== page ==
Yumbarra Conservation Park
|Yumbarra Conservation Park
|Nearest town or city||Ceduna|
|Area||3,211.27 km2 (1,239.9 sq mi)|
|Managing authorities||Department for Environment and Heritage|
|Official site||Yumbarra Conservation Park|
|See also||Protected areas of South Australia|
The Yumbarra Conservation Park is a Conservation Park in South Australia, 30 km north of Ceduna. To the north it borders Yellabinna Regional Reserve, to the east Pureba Conservation Park. The reserve is outside of the dingo fence, which borders it in the south. Therefore it is situated in the area, where dingoes are tolerated. Other animals in the Park include southern hairy-nosed wombats, malleefowls, sandhill dunnarts and kangaroos.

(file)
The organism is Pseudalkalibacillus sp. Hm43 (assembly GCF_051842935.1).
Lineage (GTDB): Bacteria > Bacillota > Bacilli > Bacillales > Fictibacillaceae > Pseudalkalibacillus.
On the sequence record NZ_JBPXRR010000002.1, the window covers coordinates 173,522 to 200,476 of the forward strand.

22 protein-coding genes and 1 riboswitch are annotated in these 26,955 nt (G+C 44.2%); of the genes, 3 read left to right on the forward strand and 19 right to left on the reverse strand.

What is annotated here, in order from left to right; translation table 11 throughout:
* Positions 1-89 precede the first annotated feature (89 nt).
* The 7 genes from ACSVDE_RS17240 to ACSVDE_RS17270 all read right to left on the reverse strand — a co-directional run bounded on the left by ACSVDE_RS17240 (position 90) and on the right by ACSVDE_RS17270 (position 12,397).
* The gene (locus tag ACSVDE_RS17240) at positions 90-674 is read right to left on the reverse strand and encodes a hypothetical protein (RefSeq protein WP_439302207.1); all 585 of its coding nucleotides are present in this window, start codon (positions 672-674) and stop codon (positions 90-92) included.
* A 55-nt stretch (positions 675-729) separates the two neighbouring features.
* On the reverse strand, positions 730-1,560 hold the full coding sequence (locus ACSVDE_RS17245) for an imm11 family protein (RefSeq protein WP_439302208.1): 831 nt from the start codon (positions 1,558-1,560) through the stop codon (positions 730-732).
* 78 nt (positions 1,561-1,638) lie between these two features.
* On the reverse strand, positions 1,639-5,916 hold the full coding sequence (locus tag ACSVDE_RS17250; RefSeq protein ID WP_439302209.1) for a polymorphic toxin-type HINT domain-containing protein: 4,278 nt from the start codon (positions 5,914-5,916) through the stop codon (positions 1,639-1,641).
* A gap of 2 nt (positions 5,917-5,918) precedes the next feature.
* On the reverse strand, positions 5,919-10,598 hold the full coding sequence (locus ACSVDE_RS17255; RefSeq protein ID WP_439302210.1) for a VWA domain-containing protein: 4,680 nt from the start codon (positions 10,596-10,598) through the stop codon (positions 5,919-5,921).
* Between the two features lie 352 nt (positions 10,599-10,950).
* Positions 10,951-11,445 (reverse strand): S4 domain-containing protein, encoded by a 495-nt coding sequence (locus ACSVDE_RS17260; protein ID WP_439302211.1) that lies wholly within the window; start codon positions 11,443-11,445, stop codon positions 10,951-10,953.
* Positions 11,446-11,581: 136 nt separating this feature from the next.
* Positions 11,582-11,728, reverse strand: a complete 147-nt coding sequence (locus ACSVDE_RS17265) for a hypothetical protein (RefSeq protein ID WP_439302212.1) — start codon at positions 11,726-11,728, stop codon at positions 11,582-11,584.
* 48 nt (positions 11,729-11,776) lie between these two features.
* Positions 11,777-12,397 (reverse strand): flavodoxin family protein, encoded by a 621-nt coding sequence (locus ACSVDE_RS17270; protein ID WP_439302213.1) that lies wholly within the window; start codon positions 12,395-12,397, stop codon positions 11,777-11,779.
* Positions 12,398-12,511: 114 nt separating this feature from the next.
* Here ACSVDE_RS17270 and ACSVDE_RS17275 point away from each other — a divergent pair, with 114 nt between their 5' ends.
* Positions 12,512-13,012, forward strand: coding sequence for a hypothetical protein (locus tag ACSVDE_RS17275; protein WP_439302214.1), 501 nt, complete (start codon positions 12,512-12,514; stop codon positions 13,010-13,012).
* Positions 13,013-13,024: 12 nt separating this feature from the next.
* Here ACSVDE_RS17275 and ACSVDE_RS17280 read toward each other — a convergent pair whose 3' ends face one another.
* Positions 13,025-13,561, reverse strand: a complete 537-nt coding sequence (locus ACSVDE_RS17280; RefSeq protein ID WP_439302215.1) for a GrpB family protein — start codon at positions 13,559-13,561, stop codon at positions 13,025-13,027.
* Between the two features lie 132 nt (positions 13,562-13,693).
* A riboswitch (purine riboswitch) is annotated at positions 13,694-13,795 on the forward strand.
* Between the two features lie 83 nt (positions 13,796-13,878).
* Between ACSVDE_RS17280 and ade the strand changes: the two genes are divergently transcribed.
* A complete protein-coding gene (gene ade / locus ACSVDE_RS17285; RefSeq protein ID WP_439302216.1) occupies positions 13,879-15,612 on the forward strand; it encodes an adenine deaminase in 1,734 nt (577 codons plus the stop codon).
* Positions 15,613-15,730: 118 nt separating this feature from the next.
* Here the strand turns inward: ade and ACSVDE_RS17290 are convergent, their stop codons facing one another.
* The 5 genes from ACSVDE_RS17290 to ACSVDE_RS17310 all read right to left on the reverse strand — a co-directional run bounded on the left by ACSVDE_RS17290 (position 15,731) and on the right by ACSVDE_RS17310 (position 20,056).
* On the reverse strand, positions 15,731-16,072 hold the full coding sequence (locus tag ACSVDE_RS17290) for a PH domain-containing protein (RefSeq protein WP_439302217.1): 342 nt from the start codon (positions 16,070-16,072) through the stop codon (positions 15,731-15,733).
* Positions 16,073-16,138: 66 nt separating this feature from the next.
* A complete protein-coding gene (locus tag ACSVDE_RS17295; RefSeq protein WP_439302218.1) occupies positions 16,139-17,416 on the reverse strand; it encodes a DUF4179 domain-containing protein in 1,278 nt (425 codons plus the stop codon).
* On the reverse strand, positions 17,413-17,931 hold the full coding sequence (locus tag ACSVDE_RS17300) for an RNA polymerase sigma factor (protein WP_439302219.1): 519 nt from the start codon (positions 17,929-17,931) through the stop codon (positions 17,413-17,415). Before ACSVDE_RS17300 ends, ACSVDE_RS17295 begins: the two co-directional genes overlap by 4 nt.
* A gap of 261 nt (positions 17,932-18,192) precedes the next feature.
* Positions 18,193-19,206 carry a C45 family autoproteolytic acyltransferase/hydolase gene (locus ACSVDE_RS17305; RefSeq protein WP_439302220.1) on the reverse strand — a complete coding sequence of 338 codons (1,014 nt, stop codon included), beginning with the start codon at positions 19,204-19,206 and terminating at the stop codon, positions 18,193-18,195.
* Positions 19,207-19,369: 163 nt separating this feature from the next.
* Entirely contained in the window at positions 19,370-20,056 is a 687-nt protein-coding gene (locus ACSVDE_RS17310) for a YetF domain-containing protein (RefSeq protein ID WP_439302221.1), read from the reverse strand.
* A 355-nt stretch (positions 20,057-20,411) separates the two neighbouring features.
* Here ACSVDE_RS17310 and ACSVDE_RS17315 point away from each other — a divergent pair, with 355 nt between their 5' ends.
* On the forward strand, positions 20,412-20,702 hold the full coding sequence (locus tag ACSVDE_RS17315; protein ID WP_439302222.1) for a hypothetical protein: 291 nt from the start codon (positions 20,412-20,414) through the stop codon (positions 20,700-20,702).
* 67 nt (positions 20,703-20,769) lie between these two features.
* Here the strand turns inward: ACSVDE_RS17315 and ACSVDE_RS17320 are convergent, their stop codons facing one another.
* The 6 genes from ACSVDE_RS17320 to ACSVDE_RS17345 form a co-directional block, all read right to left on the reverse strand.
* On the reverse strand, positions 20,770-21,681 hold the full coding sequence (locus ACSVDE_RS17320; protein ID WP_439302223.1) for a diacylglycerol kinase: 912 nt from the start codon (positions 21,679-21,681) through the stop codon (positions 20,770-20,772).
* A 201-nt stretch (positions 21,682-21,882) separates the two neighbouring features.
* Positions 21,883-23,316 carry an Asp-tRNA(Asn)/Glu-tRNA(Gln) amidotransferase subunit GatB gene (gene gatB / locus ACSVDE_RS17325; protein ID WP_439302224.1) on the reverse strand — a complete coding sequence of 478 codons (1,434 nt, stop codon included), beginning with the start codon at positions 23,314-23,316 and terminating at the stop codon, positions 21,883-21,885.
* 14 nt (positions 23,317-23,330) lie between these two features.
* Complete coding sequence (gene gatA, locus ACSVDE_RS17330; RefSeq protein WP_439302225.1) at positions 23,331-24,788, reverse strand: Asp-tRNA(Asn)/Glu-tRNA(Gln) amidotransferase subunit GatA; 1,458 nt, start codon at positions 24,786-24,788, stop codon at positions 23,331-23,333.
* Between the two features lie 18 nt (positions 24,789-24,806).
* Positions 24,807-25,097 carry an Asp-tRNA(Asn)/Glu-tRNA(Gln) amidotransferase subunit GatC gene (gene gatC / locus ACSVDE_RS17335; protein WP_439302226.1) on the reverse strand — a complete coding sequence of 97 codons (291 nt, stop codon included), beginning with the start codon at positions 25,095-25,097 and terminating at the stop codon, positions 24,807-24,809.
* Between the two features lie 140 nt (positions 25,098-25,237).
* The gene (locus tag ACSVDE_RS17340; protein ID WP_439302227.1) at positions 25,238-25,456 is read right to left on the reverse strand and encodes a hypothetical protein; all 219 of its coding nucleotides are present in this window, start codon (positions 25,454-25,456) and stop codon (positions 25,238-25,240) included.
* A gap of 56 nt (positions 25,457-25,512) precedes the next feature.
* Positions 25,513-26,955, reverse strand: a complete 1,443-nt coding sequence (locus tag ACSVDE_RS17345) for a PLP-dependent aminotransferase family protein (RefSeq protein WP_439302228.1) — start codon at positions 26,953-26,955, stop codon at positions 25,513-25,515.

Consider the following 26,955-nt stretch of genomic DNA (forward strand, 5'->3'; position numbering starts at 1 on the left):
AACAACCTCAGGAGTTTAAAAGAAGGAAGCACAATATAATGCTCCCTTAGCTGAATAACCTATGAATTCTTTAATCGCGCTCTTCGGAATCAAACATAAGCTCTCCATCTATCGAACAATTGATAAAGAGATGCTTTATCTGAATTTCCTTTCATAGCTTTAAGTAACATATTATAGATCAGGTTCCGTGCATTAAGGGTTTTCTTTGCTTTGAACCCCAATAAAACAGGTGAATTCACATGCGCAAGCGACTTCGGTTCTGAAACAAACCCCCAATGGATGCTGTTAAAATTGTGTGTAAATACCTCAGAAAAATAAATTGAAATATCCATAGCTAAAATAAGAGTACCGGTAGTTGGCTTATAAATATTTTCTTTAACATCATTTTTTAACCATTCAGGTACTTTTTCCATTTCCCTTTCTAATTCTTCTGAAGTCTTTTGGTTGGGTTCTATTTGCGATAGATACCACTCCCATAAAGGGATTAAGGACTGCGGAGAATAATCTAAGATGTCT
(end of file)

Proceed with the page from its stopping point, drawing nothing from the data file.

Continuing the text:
The name 'Yumbarra' comes from a protruding rock hole in the area. When it rains, the rock fills with water, turning into a temporary water hole for the area's wildlife. This particular feature of the rock makes it an important site for birds, and thus bird watching.
The arid landscape is characterized by rolling sand dunes. The famous Googs Track, a 120 kilometre long 4 wheel drive road, goes through the Park heading to Yellabinna in the north towards Googs Lake. A few walking trails follow the Googs Track.
The Yumbarra Conservation Park is an important habitat for some of Australia's most endangered wildlife species, such as the Malleefowl and Sandhill dunnart. The park is also home to kangaroos, wombats and dingoes.
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